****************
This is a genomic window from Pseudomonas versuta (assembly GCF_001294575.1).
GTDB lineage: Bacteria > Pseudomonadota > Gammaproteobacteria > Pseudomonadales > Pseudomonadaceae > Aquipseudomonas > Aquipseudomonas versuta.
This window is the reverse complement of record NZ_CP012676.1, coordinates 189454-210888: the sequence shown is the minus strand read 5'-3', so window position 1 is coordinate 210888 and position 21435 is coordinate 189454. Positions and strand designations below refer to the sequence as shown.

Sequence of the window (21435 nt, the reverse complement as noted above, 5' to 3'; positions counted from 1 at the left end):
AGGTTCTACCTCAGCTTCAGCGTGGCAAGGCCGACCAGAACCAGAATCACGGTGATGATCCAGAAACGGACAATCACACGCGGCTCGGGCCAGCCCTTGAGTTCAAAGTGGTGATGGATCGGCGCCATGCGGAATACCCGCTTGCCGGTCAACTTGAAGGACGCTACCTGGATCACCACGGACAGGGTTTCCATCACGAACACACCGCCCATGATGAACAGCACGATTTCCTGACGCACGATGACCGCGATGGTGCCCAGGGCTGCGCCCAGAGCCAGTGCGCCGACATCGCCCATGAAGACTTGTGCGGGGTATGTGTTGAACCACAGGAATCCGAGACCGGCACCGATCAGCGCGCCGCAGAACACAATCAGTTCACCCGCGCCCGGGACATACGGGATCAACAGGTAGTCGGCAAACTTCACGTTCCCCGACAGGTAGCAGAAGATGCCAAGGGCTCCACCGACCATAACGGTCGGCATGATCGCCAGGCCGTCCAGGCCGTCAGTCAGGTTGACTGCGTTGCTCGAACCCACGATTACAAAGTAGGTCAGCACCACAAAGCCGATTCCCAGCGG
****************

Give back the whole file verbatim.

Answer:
This is a genomic window from Pseudomonas versuta (assembly GCF_001294575.1).
GTDB lineage: Bacteria > Pseudomonadota > Gammaproteobacteria > Pseudomonadales > Pseudomonadaceae > Aquipseudomonas > Aquipseudomonas versuta.
This window is the reverse complement of record NZ_CP012676.1, coordinates 189454-210888: the sequence shown is the minus strand read 5'-3', so window position 1 is coordinate 210888 and position 21435 is coordinate 189454. Positions and strand designations below refer to the sequence as shown.

Sequence of the window (21435 nt, the reverse complement as noted above, 5' to 3'; positions counted from 1 at the left end):
AGGTTCTACCTCAGCTTCAGCGTGGCAAGGCCGACCAGAACCAGAATCACGGTGATGATCCAGAAACGGACAATCACACGCGGCTCGGGCCAGCCCTTGAGTTCAAAGTGGTGATGGATCGGCGCCATGCGGAATACCCGCTTGCCGGTCAACTTGAAGGACGCTACCTGGATCACCACGGACAGGGTTTCCATCACGAACACACCGCCCATGATGAACAGCACGATTTCCTGACGCACGATGACCGCGATGGTGCCCAGGGCTGCGCCCAGAGCCAGTGCGCCGACATCGCCCATGAAGACTTGTGCGGGGTATGTGTTGAACCACAGGAATCCGAGACCGGCACCGATCAGCGCGCCGCAGAACACAATCAGTTCACCCGCGCCCGGGACATACGGGATCAACAGGTAGTCGGCAAACTTCACGTTCCCCGACAGGTAGCAGAAGATGCCAAGGGCTCCACCGACCATAACGGTCGGCATGATCGCCAGGCCGTCCAGGCCGTCAGTCAGGTTGACTGCGTTGCTCGAACCCACGATTACAAAGTAGGTCAGCACCACAAAGCCGATTCCCAGCGG